WALTER Burley Griffin’s vision of a garden city has long given way to the bush capital, which has now been replaced by a concrete jungle as block sizes shrink and towering high-rise developments reduce the […]
WITH spring bulbs flooding the garden centres for planting now, it’s easy to overlook the wide range of autumn-flowering bulbs. Autumn-flowering bulbs are just emerging and provide some lovely autumn colour and when they die down, it’s only a short time before the first of the spring bulbs appear, which gives a continuity of flowers.
While it’s rather late to plant these bulbs in the garden, it might be worth taking a chance and try them in pots.
One of my favourites is nerines. They make a great cut flower, which lasts at least a week to 10 days and its flowers have a delicious perfume.
Nerines are a genus of more than 30 species, all native to South Africa. The most popular variety is Nerine bowdenii with its profusion of spidery, rich-pink flowers.
Plant it with its neck above the soil in well-prepared, free-draining ground. Heavy soils can be made more friable with the addition of washed river sand, decayed manure and leaf mould. These should be thoroughly mixed in with the existing soil. Leaf mould can usually be found with leaves rotting down from last autumn under deciduous trees. Don’t use chemical fertilisers in the planting hole or around the top of the bulb at any time.
The flowers appear on long 40-60cm stalks, each with six-to-10 frilled, bright-pink flowers.
The harder-to-find, pure-white Nerine flexuosa “Alba” is appearing in our garden now. This is the only white-flowered nerine in cultivation.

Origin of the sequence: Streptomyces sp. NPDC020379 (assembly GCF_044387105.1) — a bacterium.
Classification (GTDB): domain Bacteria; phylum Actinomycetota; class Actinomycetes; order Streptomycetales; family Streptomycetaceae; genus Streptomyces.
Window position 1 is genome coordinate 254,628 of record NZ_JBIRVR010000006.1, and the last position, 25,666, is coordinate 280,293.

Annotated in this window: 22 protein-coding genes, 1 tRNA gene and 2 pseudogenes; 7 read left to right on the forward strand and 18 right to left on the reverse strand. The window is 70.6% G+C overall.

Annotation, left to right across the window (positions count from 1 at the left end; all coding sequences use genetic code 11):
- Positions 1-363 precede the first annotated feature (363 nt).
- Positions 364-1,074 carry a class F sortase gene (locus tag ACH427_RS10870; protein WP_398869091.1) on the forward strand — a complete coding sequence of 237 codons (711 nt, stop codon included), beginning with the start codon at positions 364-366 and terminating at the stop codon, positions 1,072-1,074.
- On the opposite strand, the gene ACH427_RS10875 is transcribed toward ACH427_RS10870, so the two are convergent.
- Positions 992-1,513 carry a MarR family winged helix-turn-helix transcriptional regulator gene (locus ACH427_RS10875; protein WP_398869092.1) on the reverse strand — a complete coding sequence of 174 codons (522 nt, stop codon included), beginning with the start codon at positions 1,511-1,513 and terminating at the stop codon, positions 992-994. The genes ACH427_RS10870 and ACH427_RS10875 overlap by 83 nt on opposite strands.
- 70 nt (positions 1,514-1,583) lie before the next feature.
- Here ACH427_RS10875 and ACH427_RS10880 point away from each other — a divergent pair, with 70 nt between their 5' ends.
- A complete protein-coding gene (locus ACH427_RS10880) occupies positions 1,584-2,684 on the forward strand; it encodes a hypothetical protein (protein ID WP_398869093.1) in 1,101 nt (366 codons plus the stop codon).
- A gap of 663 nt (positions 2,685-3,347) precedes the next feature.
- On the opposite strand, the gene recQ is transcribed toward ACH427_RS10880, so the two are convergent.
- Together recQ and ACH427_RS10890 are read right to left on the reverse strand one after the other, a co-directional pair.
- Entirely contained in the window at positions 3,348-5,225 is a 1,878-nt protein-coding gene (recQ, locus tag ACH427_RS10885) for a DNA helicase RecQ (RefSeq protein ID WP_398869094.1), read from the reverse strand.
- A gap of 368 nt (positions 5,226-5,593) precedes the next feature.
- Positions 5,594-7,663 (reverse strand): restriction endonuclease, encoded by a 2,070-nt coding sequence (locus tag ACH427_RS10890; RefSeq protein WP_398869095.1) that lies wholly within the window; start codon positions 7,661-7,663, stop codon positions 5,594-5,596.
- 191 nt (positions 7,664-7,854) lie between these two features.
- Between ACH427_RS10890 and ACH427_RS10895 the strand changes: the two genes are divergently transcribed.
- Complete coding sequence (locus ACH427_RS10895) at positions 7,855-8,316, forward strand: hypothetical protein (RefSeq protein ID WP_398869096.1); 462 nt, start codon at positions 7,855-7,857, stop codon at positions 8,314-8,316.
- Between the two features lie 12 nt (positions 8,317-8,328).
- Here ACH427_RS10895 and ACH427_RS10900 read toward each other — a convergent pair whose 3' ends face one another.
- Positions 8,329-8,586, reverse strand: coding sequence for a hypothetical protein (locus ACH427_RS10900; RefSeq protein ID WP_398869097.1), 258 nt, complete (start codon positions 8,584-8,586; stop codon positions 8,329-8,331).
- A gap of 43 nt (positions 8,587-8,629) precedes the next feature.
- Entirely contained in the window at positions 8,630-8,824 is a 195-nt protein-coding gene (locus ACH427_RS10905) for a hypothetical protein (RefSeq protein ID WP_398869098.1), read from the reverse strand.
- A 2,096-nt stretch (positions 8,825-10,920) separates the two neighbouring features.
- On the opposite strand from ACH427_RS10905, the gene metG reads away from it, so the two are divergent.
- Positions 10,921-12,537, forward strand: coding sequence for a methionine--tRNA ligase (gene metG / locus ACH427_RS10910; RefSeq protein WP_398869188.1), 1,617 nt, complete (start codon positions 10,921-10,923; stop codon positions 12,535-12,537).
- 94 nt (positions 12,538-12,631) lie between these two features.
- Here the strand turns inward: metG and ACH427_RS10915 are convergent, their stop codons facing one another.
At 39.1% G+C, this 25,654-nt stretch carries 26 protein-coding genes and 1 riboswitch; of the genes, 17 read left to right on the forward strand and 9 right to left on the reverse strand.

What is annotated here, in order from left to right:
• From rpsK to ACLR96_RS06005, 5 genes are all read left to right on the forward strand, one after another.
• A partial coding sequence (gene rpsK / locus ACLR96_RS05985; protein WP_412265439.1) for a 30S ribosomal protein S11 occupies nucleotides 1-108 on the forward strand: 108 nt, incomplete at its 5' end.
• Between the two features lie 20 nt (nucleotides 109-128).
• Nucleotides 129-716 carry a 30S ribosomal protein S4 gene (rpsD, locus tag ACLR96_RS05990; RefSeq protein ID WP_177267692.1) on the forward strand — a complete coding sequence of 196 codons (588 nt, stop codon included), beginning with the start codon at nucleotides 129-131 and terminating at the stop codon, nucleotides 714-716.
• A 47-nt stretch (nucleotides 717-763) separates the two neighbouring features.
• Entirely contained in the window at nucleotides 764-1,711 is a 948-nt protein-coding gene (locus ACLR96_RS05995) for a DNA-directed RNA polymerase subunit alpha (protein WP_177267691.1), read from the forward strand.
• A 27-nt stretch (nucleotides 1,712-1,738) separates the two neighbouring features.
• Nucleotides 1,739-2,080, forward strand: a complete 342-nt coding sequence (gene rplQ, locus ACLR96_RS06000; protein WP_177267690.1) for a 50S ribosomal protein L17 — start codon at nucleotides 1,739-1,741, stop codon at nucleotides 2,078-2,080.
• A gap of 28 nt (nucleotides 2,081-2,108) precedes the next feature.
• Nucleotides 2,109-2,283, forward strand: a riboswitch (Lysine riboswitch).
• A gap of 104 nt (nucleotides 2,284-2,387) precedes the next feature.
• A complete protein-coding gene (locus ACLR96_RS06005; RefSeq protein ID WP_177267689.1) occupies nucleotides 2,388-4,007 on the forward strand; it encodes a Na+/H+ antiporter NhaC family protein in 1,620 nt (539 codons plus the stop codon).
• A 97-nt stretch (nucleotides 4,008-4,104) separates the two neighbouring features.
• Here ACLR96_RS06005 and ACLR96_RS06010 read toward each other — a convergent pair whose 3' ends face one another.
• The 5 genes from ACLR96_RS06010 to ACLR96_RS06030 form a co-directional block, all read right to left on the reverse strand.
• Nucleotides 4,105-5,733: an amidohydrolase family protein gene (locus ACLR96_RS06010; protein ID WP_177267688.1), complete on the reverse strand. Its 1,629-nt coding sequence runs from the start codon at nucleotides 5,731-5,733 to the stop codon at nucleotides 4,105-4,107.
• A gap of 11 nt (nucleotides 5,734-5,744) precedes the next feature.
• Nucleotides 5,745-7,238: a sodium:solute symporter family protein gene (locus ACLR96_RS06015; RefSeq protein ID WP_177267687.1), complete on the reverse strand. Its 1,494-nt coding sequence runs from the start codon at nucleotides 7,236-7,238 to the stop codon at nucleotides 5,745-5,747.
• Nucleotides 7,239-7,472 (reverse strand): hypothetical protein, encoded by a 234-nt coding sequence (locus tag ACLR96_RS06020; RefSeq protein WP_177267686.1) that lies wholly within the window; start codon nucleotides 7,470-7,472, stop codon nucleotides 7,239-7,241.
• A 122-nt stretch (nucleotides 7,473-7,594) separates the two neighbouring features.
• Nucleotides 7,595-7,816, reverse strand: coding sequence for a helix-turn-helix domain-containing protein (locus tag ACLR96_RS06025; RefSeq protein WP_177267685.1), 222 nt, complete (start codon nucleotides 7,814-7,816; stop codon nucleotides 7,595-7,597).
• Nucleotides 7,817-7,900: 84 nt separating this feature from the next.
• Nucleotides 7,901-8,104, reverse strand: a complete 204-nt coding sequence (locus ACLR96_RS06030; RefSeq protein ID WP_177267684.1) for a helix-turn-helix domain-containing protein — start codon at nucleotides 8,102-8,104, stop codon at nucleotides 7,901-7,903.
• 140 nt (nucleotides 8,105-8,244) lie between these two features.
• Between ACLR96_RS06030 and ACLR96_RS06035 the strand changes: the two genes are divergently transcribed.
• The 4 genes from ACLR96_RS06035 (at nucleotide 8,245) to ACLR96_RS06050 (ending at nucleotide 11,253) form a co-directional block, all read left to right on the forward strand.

The leaves usually start appearing quite a while before the flowers, which are of a similar size and abundance as N. bowdenii.
There are many other varieties often advertised in online nurseries such as Lambley Nursery of Victoria, well-known for the huge range of unusual plants. Look out for the rich-red variety.
After flowering has finished and the leaves have turned yellow and died down, the bulbs can be dug up in late autumn/early winter. The numerous small bulb offsets can be separated from the parent and planted out between late autumn and spring. These offsets should flower the following autumn.
Another favourite bulb so popular in British gardens is the Autumn Crocus or, more correctly, Colchicum. I took the photo here recently at Cooma Cottage in Yass and imagine they go back to the time of Hamilton Hume. Once you have them in the garden, they’re there for the long haul!
Colchicum has about 60 species along with the crocus genus of about 80 species. Both range from Europe, North Africa, Turkey and Lebanon across to Afghanistan.
The two are often confused between the autumn and spring varieties. The flowers range from bright yellow to pure white, blue, purple and more.
The ever-so-expensive Crocus sativus or saffron crocus ranges from Italy to Kurdistan and is generally accepted to have been cultivated in Palestine since the time of King Solomon. The flowers are a lilac blue with the long, drooping stigma of brilliant orange-scarlet used in cooking.
AND on manures: they should never be used fresh and, ideally, are a great addition to the compost heap. Manures depend on what the animal has been fed. Unfortunately, horse manure may give a good crop of hay and sheep manure, with its little pebbles, often has a crop of stinging nettles and other weeds. Cow manure is the best going through the system several times as the animals chew the cud, with no weeds.
- When buying fruit trees, get advice from the garden centre whether two are needed for cross pollination. Peaches, apricots and nectarines are self-pollinating. Apples, pears and plums need two varieties.
- Berries of all sorts can be planted in winter, strawberries (ensure they are certified), raspberries, black and red currants etcetera will be arriving at garden centres in the next month.